Two more medals came the way of South Africa on day three of the IPC Athletics World Championships in London on Sunday.
Fittingly, it was stalwarts Ilse Hayes and Zanele Situ who came to the party with a silver and bronze respectively to take the medal tally to five.
It was Hayes' final 200-metre sprint in a star-studded career, which has seen her wear the green and gold at six IPC Athletics World Championships (the first 15 years ago) and four Paralympics.
And although she couldn't manage a golden finish, her silver in the T13 women's final came in a season's best 24.94 seconds as Ukraine's Leilia Adzhametova won in an Asian record 24.63.
She brings a glittering career to an end on Monday night in the 100m... expect a few tissues to be doing the rounds in the SA camp.
The team's other medal came from yet another loyal servant to SA para-athletics as 46-year-old Zanele Situ snatched bronze in the F54 javelin.
Her heave of 17.02 metres came from her first throw, which she followed up with efforts of 16.49, 16.93 and 15.92.
That 17.02 saw her ending 69cm behind silver medallist Hania Aidi of Tunisia, and 77cm behind winner Liwan Yang of China.
Situ, pictured here with longtime coach Karin le Roux, is also part of the furniture when it comes to SA para-sport. She took part in the Sydney Olympics 17 years ago, and this is her sixth World Championship.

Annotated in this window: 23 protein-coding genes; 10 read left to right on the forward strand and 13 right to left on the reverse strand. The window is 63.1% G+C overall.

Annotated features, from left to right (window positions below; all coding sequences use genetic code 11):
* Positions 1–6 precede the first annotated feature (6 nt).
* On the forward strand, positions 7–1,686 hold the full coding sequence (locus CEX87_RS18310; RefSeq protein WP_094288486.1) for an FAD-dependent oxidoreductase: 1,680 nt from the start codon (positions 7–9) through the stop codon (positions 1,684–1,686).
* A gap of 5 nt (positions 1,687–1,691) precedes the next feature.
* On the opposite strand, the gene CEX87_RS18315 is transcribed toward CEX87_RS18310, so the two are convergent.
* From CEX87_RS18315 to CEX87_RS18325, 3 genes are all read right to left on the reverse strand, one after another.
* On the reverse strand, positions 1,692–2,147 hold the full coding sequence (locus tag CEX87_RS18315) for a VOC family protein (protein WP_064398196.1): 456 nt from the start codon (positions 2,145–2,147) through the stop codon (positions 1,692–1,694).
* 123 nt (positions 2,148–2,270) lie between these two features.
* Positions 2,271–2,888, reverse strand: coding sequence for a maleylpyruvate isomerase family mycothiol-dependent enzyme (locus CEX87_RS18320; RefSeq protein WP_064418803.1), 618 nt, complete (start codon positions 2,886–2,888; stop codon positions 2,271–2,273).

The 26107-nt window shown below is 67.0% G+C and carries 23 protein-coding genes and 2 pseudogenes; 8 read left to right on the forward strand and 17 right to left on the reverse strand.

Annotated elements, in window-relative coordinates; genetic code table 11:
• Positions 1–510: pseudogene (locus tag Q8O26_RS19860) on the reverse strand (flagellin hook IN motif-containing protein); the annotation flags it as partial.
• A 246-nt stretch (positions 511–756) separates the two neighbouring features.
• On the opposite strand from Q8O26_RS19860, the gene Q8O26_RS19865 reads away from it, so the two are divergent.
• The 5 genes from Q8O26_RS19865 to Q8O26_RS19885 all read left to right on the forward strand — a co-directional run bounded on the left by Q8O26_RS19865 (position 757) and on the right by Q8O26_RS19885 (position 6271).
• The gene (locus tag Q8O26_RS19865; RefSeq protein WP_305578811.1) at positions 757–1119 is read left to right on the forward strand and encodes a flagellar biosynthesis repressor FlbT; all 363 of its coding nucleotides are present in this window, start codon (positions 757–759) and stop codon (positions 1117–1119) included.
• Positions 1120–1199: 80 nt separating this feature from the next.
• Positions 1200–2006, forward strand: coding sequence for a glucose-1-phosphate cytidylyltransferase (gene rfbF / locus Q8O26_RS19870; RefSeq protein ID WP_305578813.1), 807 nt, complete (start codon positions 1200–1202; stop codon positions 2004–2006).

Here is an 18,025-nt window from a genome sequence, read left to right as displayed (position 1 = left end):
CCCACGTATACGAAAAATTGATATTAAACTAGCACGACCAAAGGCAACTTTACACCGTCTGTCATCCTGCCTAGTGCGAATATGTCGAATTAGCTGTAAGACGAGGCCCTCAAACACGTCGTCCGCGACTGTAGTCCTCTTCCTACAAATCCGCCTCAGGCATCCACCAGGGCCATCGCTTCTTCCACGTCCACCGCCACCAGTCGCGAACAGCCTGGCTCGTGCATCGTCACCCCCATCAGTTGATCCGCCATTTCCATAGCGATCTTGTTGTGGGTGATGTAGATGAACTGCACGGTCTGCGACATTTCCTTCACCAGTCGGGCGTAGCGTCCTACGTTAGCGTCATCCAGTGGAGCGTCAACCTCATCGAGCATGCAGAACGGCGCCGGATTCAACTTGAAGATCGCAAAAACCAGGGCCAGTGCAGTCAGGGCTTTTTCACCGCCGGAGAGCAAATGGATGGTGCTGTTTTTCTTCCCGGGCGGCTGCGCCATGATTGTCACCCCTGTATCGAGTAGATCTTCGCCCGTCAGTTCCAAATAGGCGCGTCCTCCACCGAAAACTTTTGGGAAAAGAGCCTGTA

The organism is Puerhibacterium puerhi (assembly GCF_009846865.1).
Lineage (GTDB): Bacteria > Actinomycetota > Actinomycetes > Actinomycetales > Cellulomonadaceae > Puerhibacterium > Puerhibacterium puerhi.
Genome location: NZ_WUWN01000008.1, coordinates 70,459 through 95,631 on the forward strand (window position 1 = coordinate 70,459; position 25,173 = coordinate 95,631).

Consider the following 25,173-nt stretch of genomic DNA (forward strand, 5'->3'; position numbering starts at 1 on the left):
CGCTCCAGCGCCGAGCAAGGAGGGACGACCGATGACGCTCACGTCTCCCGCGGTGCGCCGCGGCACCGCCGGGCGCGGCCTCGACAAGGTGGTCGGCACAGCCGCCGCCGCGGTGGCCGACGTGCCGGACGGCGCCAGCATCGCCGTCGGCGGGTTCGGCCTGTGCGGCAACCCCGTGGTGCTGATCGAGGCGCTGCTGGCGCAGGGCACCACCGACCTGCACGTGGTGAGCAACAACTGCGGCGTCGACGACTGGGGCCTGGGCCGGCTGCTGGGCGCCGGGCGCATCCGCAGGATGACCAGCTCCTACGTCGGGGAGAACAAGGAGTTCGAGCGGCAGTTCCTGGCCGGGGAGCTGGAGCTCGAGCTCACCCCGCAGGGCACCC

Yet another athlete saying goodbye to the SA para-sport family at these championships is Arnu Fourie, and he ended fifth in the T44 100m final.
After running 11.13 in the heats he was unable to improve on that, clocking 11.19sec in the final, won by the host nation's Jonnie Peacock in 10.75.
In the same race Mpumelelo Mhlongo ended seventh in 11.45 after setting a personal best 11.31 in the heats.
The only other South African in action was Paralympic gold medallist Hilton Langenhoven in the T12 long jump, where his 6.75m was good for fourth.
Just two centimetres separated Langenhoven from a bronze medal as Belarussia's Siarhei Burdukou took third in 6.77.
The 7.19m he jumped in Assen nine years ago is still Langenhoven's IPC World Championships record.
Despite winning those two extra medals for South Africa, the rainbow nation still slipped down to 28th spot on the medals table. Great Britain lead with 15 medals (eight of them gold).
Picture of Hayes on her way to silver courtesy of Mike Hewitt/Getty Images and that of Fourie in heat action courtesy of S Bardens - British Athletics/British Athletics via Getty Images
The latest issue of Team SA magazine has an article featuring Fourie and Hayes.